UK-based financial technology startup Revolut recently partnered with Bottomline Technologies to rev up real-time payments on its platform. It will now be using Bottomline Universal Aggregator for both its business as well as retail customers.
Better real-time payments
Revolut caters to over 7 million users, both retail and business, based in Europe. Its British users will now get a faster and more efficient real-time payment experience with the help of Bottomline Aggregator. The company already holds regulatory licenses for e-money business by the UK Financial Conduct Authority (FCA). This license helps in initiating legitimate banking relationships with British lenders. The step will help the young company get more leverage in its next fundraise which is expected to bring in $500 million.
Using the Bottomline Aggregator will allow Revolut user access to the Faster Payments Scheme in Britain, which is most commonly employed by the traditional financial institutions. In a joint statement announcing the new partnership, the startup said,
“Bottomline’s real-time payment and settlement service provides all the core benefits of the historical access methods to Faster Payments. Given the competitive dynamic of a fast-growing scale-up organization, Bottomline’s expertise and leading technology have helped us accelerate the delivery of a new service and allowed us to center our attention on growing our business.”
Could it be a preparation for Brexit?
Revolut is providing a host of financial services to its 1.1 million daily active userbase. It currently handles peer-to-peer payments, forex, stock trading and crypto brokerage services to its users. The company is planning to raise fresh funds to help it sustain its activities. According to Nik Storonsky, the company CEO, the company is already handling monthly payment transactions worth over $4 billion, and it needs more capital to scale its operations. He suggests that the company will expand its userbase to 100 million customers by 2024 which demands more capital infusion into the business.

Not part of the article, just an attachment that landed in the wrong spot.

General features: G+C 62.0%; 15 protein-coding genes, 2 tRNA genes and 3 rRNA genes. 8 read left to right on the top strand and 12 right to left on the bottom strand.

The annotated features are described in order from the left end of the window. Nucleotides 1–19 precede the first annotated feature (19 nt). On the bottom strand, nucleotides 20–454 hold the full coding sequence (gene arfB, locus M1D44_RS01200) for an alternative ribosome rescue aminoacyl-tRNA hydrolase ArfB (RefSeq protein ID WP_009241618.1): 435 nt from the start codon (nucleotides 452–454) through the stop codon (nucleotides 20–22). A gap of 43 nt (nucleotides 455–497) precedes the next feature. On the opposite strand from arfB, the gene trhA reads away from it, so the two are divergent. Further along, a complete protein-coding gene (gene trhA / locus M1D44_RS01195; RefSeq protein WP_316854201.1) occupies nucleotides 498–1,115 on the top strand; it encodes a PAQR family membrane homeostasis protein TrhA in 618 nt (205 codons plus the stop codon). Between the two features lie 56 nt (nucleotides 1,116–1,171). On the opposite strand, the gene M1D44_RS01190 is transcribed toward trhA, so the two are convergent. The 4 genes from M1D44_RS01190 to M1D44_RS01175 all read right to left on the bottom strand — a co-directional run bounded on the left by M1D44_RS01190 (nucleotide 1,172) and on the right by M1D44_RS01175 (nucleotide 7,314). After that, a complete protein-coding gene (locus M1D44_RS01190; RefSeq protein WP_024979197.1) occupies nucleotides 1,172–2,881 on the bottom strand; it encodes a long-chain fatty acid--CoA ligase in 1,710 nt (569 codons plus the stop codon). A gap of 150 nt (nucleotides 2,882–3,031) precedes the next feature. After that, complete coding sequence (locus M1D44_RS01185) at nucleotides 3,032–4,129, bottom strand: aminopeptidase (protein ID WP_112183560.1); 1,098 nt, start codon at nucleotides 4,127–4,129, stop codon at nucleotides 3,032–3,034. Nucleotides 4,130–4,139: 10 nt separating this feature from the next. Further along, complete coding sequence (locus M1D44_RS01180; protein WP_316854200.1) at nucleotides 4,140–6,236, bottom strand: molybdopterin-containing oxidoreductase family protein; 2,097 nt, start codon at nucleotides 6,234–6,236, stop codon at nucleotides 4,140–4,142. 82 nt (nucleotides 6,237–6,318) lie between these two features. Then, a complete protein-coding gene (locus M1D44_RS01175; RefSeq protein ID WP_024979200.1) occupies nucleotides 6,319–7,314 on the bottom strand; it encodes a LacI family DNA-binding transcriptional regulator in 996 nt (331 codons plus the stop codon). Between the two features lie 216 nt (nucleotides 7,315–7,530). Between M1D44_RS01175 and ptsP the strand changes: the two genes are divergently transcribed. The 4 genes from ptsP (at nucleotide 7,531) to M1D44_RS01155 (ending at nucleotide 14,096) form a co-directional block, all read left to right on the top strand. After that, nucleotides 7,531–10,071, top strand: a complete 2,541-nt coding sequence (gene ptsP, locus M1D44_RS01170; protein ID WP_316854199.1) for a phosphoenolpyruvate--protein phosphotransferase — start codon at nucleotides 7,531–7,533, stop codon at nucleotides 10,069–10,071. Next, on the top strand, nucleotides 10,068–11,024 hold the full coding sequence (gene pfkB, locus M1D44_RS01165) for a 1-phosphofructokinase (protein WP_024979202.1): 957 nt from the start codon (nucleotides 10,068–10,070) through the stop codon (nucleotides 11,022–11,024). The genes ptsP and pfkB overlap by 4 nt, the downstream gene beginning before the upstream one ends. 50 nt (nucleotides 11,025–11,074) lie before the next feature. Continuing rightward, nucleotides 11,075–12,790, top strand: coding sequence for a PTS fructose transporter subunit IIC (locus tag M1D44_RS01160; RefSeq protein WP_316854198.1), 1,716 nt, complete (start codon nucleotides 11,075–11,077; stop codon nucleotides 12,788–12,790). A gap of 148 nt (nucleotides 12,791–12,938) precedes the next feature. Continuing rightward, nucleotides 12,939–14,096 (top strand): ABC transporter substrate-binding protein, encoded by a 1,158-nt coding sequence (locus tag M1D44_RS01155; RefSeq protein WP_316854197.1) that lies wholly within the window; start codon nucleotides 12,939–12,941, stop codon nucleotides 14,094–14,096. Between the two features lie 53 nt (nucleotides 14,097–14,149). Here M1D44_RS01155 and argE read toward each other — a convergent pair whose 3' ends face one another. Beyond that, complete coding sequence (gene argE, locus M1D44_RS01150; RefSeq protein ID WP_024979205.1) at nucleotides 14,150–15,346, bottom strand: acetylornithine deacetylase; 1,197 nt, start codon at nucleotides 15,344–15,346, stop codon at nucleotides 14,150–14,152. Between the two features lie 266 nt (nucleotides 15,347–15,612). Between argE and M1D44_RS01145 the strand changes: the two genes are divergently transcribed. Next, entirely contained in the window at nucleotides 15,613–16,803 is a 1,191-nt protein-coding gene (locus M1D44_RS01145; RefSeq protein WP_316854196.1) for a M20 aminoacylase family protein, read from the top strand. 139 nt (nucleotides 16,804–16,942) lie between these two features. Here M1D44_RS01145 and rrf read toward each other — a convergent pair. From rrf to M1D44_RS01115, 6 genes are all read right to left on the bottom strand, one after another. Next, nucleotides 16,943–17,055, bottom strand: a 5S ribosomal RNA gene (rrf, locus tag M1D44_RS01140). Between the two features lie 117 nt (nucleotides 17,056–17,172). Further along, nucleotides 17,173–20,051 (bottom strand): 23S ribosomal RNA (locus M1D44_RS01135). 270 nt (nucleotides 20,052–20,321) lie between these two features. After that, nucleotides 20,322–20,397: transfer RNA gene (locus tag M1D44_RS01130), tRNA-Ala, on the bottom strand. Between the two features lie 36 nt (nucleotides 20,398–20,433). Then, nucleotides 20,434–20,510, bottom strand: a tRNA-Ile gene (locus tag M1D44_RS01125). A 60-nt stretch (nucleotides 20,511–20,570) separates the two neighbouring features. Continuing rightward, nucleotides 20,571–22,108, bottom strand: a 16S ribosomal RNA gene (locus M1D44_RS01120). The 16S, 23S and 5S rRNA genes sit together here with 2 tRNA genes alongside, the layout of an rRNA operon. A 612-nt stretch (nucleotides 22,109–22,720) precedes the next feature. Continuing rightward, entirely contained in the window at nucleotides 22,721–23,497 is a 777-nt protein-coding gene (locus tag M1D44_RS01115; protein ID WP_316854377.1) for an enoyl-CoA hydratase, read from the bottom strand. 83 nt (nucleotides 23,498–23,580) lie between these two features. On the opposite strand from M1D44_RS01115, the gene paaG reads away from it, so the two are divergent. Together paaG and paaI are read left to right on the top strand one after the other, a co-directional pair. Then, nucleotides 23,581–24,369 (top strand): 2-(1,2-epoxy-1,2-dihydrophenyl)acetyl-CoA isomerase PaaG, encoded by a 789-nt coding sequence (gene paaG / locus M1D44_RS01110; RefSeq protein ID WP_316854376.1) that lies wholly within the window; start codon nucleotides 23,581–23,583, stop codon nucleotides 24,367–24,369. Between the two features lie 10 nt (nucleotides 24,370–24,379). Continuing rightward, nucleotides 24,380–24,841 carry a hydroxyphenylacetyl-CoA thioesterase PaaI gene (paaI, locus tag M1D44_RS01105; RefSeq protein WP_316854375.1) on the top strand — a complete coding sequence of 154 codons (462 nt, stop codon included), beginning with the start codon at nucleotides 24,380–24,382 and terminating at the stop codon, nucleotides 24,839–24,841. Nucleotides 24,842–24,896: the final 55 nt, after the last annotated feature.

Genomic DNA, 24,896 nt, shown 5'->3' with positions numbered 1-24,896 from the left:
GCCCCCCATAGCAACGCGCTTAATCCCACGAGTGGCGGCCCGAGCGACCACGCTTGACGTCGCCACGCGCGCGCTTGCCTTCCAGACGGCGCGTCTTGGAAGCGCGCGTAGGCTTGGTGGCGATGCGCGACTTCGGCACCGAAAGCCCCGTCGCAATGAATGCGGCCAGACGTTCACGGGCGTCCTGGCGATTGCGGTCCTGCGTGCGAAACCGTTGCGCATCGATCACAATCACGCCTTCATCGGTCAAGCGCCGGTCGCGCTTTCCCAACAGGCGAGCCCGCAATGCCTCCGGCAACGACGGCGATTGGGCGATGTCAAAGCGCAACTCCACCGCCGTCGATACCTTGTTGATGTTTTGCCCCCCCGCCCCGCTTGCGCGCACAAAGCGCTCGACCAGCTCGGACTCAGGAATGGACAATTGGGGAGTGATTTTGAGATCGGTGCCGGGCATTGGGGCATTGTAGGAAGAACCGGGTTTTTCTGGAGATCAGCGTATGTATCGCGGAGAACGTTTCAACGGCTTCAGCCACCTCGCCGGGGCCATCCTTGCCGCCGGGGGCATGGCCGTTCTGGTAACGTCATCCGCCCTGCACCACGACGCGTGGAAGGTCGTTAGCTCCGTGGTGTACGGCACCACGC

As Brexit is inching closer, the firm is trying to keep a strong foothold in Europe as well. It has already received a banking license in Europe to help it cope with the changes in the financial services scene of the Eurozone. As a British company, it will need extra leverage to rehash its role in Europe after it divorces Britain.
With this approval, Revolut can now offer deposits as well as credit services to the uses alongside personal loans and overdrafts. The company will provide users with a safety net using the European Deposit Protection Scheme.